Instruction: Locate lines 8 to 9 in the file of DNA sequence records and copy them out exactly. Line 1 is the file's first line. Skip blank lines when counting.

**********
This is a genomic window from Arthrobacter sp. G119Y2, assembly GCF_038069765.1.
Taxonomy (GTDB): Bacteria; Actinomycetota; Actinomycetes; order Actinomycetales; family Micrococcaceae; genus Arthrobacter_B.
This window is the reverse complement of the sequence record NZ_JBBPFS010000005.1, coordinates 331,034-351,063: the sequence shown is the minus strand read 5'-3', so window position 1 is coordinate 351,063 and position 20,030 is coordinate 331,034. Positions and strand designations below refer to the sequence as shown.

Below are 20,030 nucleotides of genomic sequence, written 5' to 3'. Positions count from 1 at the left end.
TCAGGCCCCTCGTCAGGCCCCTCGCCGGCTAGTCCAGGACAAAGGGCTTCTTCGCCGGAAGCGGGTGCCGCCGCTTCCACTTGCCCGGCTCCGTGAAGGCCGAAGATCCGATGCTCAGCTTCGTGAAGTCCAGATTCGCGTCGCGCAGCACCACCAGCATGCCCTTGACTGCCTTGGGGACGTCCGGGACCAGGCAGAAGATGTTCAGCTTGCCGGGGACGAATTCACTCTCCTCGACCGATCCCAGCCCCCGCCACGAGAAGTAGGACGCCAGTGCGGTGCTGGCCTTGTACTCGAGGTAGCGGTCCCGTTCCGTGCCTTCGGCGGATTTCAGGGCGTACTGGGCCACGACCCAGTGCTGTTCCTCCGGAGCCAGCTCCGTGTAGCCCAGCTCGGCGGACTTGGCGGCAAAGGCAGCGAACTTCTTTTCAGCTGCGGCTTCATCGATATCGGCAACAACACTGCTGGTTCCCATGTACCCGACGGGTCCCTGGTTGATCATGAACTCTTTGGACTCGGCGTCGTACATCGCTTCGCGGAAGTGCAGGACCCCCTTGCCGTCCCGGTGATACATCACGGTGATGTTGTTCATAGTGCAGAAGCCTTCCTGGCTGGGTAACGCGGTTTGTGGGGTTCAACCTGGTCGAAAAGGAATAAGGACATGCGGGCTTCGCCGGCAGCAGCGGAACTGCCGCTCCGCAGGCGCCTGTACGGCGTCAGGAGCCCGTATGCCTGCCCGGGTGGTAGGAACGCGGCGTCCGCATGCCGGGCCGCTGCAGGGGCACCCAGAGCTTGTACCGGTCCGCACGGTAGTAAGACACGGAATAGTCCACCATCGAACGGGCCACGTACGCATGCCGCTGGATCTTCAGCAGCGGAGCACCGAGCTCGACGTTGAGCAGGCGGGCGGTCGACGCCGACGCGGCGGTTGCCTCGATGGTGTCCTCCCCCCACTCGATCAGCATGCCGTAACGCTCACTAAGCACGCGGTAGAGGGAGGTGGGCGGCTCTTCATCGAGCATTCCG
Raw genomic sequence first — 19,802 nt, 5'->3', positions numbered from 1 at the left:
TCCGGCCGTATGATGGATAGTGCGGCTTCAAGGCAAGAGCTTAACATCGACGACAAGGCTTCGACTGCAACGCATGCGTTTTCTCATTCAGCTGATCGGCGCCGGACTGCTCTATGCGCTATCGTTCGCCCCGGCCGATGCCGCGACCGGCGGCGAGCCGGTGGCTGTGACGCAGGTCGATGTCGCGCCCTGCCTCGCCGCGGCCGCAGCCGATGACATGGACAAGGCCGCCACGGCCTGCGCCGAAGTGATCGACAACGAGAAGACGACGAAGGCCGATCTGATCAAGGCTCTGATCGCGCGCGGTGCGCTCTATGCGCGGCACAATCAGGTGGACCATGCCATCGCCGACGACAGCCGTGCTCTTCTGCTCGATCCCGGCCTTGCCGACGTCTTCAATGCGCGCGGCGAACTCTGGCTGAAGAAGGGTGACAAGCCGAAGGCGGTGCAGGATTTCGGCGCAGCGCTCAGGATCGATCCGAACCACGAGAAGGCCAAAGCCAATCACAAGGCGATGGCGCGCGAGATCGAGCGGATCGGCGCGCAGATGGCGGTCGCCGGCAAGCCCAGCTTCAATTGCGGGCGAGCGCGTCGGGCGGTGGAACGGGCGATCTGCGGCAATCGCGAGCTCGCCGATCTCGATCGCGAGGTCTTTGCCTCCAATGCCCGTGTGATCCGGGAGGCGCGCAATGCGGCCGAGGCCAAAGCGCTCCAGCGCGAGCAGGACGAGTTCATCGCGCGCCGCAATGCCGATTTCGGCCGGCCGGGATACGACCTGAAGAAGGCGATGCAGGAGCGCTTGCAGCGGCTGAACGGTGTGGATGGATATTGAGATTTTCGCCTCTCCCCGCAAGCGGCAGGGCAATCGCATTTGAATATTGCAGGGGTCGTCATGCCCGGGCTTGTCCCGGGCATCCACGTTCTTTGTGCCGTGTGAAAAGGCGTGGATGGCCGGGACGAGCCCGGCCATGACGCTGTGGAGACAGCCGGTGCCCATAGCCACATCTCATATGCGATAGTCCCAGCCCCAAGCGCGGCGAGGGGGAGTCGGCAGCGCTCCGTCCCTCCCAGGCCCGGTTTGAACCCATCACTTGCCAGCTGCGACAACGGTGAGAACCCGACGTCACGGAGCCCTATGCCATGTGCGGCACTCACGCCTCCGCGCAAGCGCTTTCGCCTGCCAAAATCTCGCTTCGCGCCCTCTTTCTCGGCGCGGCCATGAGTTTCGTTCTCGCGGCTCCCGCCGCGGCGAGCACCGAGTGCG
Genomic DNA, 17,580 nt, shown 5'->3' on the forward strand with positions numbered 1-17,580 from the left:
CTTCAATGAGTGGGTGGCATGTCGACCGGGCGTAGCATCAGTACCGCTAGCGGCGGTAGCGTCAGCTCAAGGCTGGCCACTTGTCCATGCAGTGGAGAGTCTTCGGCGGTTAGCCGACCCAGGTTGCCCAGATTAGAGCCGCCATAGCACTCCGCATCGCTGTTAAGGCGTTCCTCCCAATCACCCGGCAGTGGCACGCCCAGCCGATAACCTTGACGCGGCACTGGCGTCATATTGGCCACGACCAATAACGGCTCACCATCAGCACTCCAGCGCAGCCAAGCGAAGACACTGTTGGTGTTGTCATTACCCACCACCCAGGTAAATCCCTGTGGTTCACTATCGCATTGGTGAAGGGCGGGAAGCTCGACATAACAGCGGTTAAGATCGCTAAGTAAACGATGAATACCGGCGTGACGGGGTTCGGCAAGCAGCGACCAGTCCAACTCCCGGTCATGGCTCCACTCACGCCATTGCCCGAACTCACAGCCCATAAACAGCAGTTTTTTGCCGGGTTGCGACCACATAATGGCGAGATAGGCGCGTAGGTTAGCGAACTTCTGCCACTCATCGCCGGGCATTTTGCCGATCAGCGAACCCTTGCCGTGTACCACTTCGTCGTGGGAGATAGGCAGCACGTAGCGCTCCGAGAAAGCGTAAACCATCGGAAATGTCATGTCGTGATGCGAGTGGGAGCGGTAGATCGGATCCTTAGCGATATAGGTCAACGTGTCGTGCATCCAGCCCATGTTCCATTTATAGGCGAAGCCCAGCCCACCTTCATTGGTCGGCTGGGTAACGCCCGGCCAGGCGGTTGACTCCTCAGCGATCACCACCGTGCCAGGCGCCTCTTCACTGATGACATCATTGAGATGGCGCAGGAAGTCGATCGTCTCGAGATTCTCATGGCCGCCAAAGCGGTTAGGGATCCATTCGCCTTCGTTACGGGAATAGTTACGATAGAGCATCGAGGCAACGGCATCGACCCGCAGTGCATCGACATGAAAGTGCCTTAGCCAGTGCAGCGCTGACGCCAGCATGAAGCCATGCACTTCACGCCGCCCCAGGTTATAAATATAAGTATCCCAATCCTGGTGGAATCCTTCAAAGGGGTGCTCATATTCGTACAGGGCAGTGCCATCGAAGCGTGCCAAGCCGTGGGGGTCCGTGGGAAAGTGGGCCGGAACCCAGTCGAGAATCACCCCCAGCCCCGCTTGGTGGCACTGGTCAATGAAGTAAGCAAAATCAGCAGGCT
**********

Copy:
Genomic DNA, 17,580 nt, shown 5'->3' on the forward strand with positions numbered 1-17,580 from the left:
CTTCAATGAGTGGGTGGCATGTCGACCGGGCGTAGCATCAGTACCGCTAGCGGCGGTAGCGTCAGCTCAAGGCTGGCCACTTGTCCATGCAGTGGAGAGTCTTCGGCGGTTAGCCGACCCAGGTTGCCCAGATTAGAGCCGCCATAGCACTCCGCATCGCTGTTAAGGCGTTCCTCCCAATCACCCGGCAGTGGCACGCCCAGCCGATAACCTTGACGCGGCACTGGCGTCATATTGGCCACGACCAATAACGGCTCACCATCAGCACTCCAGCGCAGCCAAGCGAAGACACTGTTGGTGTTGTCATTACCCACCACCCAGGTAAATCCCTGTGGTTCACTATCGCATTGGTGAAGGGCGGGAAGCTCGACATAACAGCGGTTAAGATCGCTAAGTAAACGATGAATACCGGCGTGACGGGGTTCGGCAAGCAGCGACCAGTCCAACTCCCGGTCATGGCTCCACTCACGCCATTGCCCGAACTCACAGCCCATAAACAGCAGTTTTTTGCCGGGTTGCGACCACATAATGGCGAGATAGGCGCGTAGGTTAGCGAACTTCTGCCACTCATCGCCGGGCATTTTGCCGATCAGCGAACCCTTGCCGTGTACCACTTCGTCGTGGGAGATAGGCAGCACGTAGCGCTCCGAGAAAGCGTAAACCATCGGAAATGTCATGTCGTGATGCGAGTGGGAGCGGTAGATCGGATCCTTAGCGATATAGGTCAACGTGTCGTGCATCCAGCCCATGTTCCATTTATAGGCGAAGCCCAGCCCACCTTCATTGGTCGGCTGGGTAACGCCCGGCCAGGCGGTTGACTCCTCAGCGATCACCACCGTGCCAGGCGCCTCTTCACTGATGACATCATTGAGATGGCGCAGGAAGTCGATCGTCTCGAGATTCTCATGGCCGCCAAAGCGGTTAGGGATCCATTCGCCTTCGTTACGGGAATAGTTACGATAGAGCATCGAGGCAACGGCATCGACCCGCAGTGCATCGACATGAAAGTGCCTTAGCCAGTGCAGCGCTGACGCCAGCATGAAGCCATGCACTTCACGCCGCCCCAGGTTATAAATATAAGTATCCCAATCCTGGTGGAATCCTTCAAAGGGGTGCTCATATTCGTACAGGGCAGTGCCATCGAAGCGTGCCAAGCCGTGGGGGTCCGTGGGAAAGTGGGCCGGAACCCAGTCGAGAATCACCCCCAGCCCCGCTTGGTGGCACTGGTCAATGAAGTAAGCAAAATCAGCAGGCT